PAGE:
Workshops imagine future for urban design at UChicago

Faculty and practitioners from across the country gather to share insights, look ahead

Workshop
The University of Chicago recently hosted workshops on urban design and architecture, inviting researchers from a number of disciplines. They included Profs. Theaster Gates and Christine Mehring of the University of Chicago, Walter Hood of UC Berkeley, Dana Cuff of UCLA and Julia Czerniak from Syracuse University.
Andrew Bauld
News Officer for Arts and HumanitiesNews Office

Across the University of Chicago campus, researchers from a variety of disciplines are engaged in thinking about urban design and architecture and its future on campus.

Along with UChicago Urban, Bill Brown, senior adviser to the Provost for Arts, and Christine Mehring, chair and professor of Art History, invited leading scholars and practitioners of architecture and design for a pair of workshops this past spring entitled “Designing Urbanism.” They met to gather insights on the current state of the field and to imagine what may lie ahead for UChicago.

“For the time being, what we’re interested in doing is making sure that design imagination becomes part of the intellectual culture of the University,” said Brown, the Karla Scherer Distinguished Service Professor in American Culture. “We’re not interested in having an accredited school, or a design program at the moment, we’re just trying to figure out how we can integrate design pedagogy and thinking into the fabric of the institution.”

The workshops were supported by funding from the Big Idea Generator, and allowed the committee to invite an array of experts in the field, including famed Chicago architect Jeanne Gang, Neil Brenner of the Harvard Graduate School of Design, landscape architect Walter Hood of the University of California, Berkeley, and architecture and urban design scholar Dana Cuff of the University of California, Los Angeles.  

Both workshops were marked by a sense of excitement over the possibilities, including discussions around the potential development of a design program at UChicago that could span disciplines and invite collaboration, especially from the arts.  

“One of the things that is exciting is most urban planning comes from architecture or urban planning, and this could come from an art context, which is really exciting and challenging,” said Cuff. “There are good schools in Chicago, but the University of Chicago and its intellectual status is exactly the right site for thinking about urban design practices and education.”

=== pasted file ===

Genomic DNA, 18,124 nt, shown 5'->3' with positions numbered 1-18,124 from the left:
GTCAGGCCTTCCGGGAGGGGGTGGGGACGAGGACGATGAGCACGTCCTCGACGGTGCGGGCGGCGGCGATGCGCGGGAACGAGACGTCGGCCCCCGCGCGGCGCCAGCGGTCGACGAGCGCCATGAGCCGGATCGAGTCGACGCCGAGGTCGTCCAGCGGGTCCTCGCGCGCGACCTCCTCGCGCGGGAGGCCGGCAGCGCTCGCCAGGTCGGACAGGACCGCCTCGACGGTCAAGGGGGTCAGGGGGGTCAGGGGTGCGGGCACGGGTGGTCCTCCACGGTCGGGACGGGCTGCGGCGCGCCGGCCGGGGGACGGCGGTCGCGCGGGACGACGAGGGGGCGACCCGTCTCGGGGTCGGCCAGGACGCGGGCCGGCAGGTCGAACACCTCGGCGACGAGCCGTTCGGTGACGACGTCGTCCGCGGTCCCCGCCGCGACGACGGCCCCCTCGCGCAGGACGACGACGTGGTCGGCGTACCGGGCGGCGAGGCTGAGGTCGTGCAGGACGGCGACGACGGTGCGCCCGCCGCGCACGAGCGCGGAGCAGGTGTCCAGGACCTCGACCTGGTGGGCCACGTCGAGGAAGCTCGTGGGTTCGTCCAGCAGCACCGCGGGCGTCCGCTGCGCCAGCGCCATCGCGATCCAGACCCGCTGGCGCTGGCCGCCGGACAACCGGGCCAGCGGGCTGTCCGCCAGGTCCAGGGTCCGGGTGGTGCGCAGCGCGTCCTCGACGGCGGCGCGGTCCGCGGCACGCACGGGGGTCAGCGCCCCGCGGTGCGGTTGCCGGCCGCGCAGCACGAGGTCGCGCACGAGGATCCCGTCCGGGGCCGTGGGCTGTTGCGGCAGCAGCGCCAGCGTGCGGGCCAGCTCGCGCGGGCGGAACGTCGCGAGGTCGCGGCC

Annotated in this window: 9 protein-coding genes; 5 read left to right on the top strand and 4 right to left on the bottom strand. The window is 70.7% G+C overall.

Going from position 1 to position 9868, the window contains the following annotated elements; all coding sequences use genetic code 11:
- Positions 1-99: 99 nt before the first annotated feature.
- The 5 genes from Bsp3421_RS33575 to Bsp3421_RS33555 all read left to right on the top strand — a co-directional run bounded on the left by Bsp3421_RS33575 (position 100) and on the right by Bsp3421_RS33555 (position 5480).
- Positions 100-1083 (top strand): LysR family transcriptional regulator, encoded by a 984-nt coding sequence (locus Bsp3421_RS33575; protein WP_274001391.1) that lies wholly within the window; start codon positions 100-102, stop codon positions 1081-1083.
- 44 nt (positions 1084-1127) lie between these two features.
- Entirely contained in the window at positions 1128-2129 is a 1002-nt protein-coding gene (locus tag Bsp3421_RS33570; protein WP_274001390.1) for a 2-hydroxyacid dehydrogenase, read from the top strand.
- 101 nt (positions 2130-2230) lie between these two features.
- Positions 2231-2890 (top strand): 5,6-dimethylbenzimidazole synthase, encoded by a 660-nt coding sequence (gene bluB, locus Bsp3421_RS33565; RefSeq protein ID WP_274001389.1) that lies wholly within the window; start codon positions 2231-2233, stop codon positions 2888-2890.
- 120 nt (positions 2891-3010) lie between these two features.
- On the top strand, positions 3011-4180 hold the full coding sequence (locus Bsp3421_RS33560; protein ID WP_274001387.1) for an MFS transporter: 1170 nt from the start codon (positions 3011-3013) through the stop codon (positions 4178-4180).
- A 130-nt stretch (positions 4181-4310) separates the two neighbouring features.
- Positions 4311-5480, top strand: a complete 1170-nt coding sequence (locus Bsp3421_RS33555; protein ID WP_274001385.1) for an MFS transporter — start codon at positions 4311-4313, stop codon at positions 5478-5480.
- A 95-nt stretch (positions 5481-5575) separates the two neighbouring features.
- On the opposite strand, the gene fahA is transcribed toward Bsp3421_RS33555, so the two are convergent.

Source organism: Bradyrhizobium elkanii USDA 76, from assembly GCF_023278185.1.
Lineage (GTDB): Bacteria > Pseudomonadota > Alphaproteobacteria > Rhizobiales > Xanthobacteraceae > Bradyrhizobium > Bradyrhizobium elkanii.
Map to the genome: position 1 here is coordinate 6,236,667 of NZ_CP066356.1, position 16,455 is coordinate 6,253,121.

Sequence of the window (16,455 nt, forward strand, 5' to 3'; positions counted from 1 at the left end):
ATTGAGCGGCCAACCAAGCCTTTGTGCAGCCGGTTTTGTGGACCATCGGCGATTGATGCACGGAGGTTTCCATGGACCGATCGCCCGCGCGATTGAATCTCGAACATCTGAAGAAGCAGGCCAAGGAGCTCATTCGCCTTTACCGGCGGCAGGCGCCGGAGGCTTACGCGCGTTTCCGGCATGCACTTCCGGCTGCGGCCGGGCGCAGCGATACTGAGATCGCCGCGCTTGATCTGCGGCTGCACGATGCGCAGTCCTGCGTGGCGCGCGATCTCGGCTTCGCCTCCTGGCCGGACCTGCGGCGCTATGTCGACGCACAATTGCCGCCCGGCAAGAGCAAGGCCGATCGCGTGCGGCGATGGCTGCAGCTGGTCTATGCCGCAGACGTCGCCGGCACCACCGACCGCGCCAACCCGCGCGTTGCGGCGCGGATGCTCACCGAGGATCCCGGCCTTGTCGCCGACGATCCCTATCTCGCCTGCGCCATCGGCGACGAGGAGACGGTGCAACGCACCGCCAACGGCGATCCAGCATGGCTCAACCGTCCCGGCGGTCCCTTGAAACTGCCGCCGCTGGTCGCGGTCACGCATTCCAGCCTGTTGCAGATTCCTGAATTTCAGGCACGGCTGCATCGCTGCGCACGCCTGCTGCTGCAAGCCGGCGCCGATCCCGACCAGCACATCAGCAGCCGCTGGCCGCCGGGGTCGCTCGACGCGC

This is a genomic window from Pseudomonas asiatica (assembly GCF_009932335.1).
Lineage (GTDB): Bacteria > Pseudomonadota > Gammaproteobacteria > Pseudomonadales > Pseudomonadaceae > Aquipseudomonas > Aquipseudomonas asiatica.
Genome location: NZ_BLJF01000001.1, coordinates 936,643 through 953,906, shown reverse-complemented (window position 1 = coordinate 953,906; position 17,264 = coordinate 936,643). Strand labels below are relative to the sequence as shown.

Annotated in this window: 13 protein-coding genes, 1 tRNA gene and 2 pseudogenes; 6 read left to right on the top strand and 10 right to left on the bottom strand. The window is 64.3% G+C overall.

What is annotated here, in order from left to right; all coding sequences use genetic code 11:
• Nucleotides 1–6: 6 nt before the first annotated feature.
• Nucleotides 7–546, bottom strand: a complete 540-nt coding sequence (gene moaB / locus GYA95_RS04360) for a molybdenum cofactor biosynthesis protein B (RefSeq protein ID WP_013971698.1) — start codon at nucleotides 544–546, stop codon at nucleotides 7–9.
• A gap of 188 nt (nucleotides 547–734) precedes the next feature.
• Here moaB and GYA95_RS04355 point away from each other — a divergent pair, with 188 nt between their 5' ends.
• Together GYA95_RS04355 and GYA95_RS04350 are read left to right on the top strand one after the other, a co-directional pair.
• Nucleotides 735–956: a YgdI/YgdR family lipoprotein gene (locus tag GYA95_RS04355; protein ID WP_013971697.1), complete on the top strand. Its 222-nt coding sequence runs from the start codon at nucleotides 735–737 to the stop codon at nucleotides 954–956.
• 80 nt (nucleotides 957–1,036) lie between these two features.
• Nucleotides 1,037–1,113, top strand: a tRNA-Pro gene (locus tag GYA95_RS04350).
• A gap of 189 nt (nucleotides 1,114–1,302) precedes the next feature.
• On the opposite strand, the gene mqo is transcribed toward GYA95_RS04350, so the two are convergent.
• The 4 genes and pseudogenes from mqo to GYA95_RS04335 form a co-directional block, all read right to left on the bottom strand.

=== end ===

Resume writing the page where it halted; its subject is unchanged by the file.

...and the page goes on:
The workshops build on a growing interest at UChicago when it comes to thinking about urban design and architecture. The University in recent years added a minor in architectural studies in the College and will host a Mellon Foundation Sawyer Seminar during the upcoming academic year to discuss how art contributes to the formation and transformation of urban spaces.

Setting the stage for the future

The University will also be hosting events, exhibitions and programs as part of the 2017 Chicago Architecture Biennial, including a commission from Ogrydziak Prillinger Architects in San Francisco, to commemorate the 75th anniversary of the first controlled, self-sustaining chain reaction.

And in 2018, the new Mansueto Institute for Urban Innovation will launch, serving as a central space on campus to address the opportunities and challenges facing cities around the world.

Mehring said that all of these events will hopefully lay the seeds for the eventual formation of an urban architecture and design program at the University.

“This is really about bringing scientists, social scientists, humanists, artists and other practitioners together to explore what a program would look like at UChicago,” said Mehring, the co-chair of the University’s Urban Architecture and Design Committee. “We need something to hold people together and ensure these connections and conversations continue, and allow for ambitious opportunities that might not otherwise be possible.”

Both the workshops and the subsequent design events throughout the year are setting the stage for critical discussions about what the University’s role in that design will look like in the future.   

“We know we’re in a city that is in the midst of changing dramatically, and it certainly seems the University should contribute to thinking about such change by focusing attention on urban design,” Brown said.